2. Be bear aware! Make noise and carry bear spray. You’re in bear country, and no matter how wild you think you might be, we can assure you the wildlife have you beat. (It’s also never a good idea to try to feed the wildlife).
  3. Make room in your pack for water, snacks and a camera. It’s good to stay hydrated, and good to have a camera ready to capture your Montana moments.
  4. Always stay on the trail. Wandering Montana’s splendor is easy to do, but it’s important not to lose your way. We promise you won’t miss out on anything.
  5. Ask the locals. Montana is full of secrets and who better to ask than a Montanan?

Now that you’re all set for a hike, let us help you find one. Below is a list of our top 10 spots and how to find them.

Morrell Falls

The hike on Morrell Falls National Recreation Trail leads to Morrell Lake and the stunning Morrell Falls at the base of the Swan Mountain Range.

DIRECTIONS: From the town of Seeley Lake, travel half a mile north on Highway 83. Turn right on Morrell Creek Road, which becomes Forest Service Road #477/Cottonwood Lakes Road and travel just over 1 mile. Turn left on West Morrell Road #4353 and travel about 6 miles. Turn right on Pyramid Pass Road #4381 and travel a quarter-mile. Then turn left on Morrell Falls Road #4364. Continue for 1 mile to the Morrell Falls Trailhead and parking area.

ROUND-TRIP: 2.7 miles
BONUS: Dog-friendly

Turquoise Lake

DIRECTIONS: Flathead National Forest is home to so many natural wonders it can be a little overwhelming when you’re trying to plan a hike. Allow us to help, beginning with Turquoise Lake. In the Swan Valley, head south on Highway 83. Just past mile marker 38 south of Condon, turn right onto Kraft Creek Road. Drive 11.5 miles in to Glacier Creek trail #690. Follow #690 3 miles to Turquoise Lake trail #708. From there, you’re only 3 more miles to the beautiful turquoise waters of this pristine glacial lake.

ROUND-TRIP: 12.2 miles
PERMIT: Turquoise Lake is on tribal lands. Be sure to stop by any local grocer or outfitter to pick up your Tribal Conservation Permit.
HIGHLIGHTS: If you have extra time, hike down to Lace Lake for cliff jumping.

Three Lakes Peak

DIRECTIONS: Take Exit 82 on Interstate 90 east of Missoula and make your way west on Highway 10 until you reach Remount Road. Turn north onto Remount Road and drive 2.5 miles before turning west onto Ninemile Road. Continue for about 12 miles, then turn right onto Foothills Road #5498. Drive 5 miles to reach Burnt Fork Trail #418. This trail is easily navigated with posted signs.

ROUND-TRIP: 3.2 miles
PERMIT: Three Lakes Peak is on tribal lands. Be sure to stop in Missoula at Bob Ward and Sons, Cabela’s , MT Fish, Wildlife & Parks – Region 2 or Wholesale Sports to pick up your Tribal Conservation Permit.

Blodgett Canyon

Blodgett Canyon is known for its incredible overlook and relatively easy hike to the summit. If you’re feeling particularly adventurous you can venture into the valley for breathtaking views like this one.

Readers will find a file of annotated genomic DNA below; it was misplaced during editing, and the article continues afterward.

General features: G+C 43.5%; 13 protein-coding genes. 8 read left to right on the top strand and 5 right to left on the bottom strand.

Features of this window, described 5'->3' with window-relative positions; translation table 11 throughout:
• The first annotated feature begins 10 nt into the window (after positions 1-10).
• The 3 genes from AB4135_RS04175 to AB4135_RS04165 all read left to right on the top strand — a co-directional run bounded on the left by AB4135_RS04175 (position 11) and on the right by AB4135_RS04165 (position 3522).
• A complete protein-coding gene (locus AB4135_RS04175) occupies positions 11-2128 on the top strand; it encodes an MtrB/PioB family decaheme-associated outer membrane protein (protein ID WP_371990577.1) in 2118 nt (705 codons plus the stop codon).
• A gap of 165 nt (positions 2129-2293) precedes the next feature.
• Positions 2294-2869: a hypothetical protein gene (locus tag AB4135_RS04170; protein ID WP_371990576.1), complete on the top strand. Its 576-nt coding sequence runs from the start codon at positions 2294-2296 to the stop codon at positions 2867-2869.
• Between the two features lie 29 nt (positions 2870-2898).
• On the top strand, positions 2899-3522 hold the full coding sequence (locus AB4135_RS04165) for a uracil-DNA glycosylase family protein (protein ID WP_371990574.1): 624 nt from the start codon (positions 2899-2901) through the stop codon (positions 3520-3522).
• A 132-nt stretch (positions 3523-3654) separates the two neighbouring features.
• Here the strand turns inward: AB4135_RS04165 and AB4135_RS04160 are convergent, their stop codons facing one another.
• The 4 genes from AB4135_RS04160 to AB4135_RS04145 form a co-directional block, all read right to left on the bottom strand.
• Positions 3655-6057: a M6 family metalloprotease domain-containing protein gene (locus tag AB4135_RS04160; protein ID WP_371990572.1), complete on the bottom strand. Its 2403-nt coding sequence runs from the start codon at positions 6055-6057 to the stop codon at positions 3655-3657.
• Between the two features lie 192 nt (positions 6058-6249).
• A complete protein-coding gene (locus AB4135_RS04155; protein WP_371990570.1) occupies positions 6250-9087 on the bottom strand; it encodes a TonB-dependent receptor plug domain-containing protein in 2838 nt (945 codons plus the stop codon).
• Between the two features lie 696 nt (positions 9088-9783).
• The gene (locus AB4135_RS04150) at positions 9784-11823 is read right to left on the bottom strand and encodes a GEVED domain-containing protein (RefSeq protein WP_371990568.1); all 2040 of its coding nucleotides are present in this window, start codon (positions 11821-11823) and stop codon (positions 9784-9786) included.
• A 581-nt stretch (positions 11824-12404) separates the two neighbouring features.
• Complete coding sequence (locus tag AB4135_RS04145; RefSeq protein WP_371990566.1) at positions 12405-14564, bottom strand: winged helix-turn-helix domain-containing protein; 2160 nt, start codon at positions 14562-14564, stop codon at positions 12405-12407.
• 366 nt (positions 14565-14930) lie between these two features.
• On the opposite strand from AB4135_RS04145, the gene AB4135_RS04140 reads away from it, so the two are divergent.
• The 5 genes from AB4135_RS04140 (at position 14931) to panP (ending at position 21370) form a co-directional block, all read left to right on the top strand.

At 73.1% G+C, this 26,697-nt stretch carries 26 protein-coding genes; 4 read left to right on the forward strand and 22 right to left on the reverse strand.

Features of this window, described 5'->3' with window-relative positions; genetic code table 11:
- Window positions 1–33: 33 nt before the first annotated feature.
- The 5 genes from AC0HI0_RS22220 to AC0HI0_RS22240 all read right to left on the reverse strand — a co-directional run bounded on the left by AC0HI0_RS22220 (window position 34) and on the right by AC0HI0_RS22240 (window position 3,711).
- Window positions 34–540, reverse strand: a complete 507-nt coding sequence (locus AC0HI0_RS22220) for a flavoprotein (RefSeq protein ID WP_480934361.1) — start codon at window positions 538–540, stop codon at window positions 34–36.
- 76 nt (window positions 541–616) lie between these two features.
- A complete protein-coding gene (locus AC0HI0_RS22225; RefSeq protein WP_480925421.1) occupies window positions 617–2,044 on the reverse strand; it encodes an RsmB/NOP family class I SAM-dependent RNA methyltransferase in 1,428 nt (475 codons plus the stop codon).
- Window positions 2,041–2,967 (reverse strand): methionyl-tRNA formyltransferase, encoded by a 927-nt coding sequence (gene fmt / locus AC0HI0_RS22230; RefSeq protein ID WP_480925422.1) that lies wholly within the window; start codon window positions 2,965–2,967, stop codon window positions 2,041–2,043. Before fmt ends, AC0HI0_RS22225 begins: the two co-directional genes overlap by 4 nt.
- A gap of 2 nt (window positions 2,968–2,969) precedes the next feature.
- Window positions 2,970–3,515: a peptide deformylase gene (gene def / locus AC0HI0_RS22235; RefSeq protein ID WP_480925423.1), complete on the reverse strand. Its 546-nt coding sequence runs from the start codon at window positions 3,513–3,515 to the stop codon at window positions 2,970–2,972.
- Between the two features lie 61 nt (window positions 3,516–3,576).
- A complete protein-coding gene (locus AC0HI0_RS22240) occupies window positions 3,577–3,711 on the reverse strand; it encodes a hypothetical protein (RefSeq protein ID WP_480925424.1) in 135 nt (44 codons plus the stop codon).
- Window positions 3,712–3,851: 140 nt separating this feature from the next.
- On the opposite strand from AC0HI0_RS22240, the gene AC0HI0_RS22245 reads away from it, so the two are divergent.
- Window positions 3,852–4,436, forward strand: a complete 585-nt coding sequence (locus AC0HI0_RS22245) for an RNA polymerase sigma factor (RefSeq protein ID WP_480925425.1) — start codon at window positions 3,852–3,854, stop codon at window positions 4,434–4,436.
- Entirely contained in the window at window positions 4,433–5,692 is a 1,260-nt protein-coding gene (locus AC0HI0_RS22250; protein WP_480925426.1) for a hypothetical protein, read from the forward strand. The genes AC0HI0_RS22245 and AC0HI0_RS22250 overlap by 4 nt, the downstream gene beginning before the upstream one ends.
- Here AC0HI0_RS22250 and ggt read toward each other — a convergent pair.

Photo courtesy of Hunter Day Photography (hunterday.photo/montana)

DIRECTIONS: From Hamilton, take Main Street west into the foothills of the Bitterroot Mountains, following signs on Forest Service road 735 to the Blodgett Trailhead and overlook. The trailhead is to the right of the parking area.

ROUND-TRIP: 3 miles
HIGHLIGHTS: Several benches are placed along the hike up. Stop and take in the incredible views, but keep going—you’re in for a treat at the top!

Lake Como

Lake Como is easily accessible in any season. Photo: instagram.com/scottwilsonphotography

DIRECTIONS: Access Lake Como Road from Hamilton, Montana. Take the road around the south side of Lake Como to find Little Rock Creek Trailhead.

ROUND-TRIP: 9 miles
HIGHLIGHTS: This is a lovely overnight camping spot.

Mount Sentinel

Mount Sentinel’s colors change with the seasons, making it a fresh new hike every few weeks. Visit in April and May to catch the mountain covered in green and peek at the wildflowers sprinkled throughout the hike.

DIRECTIONS: Hike “the M” for a breathtaking view of the Missoula Valley. The trail starts at the eastern edge of The University of Montana campus. This steep, zigzag path includes 11 switchbacks and gains 620 feet of elevation in under a mile.

ROUND-TRIP: 1.75 miles
HIGHLIGHTS: The trail is named for the large whitewashed rock “M” placed on the mountainside in 1908.

Kootenai Creek

DIRECTIONS: From the Stevensville junction on Highway 93, travel north 1 mile. Turn west on Kootenai Creek Road and continue two miles to the trailhead.

ROUND-TRIP: Up to 18 miles…choose your adventure.
HIGHLIGHTS: Find great rock climbing about half a mile in. If you want to venture farther in, the Kootenai lakes can be found at mile 9.

Must-Stop Family Road-Trip Attractions

There’s nothing quite like loading up the family and embarking on an epic road trip to make some everlasting memories and there’s no place to make those memories better than Montana. From the Bitterroot Valley to Glacier National Park, Western Montana has enough scenic byways for a lifetime of cruising. We love road trips and camping so we partnered with Bretz RV & Marine to bring you a spring camping gear giveaway. Enter to win, load up your RV, chart a route through our charming small towns and make it a point to pull over and check out these fun and unique roadside attractions.

A Hefty Hereford

Stoney’s Bull sits at Clearwater Junction and greets travelers along Highways 200 and 93.

Along Highway 200 at Clearwater Junction, you’ll find a 15-foot-high, 18-foot-long Hereford steer.

50,000 Silver $ Bar

50,000 Silver $ Bar

Stop in St. Regis to visit the infamous 50,000 Silver $ Bar, stay for the burgers, shakes and souvenirs.

Stay: Salmon Lake State Park, Clearwater Junction, Big Larch Campground

Flathead Cherries

Flathead Cherries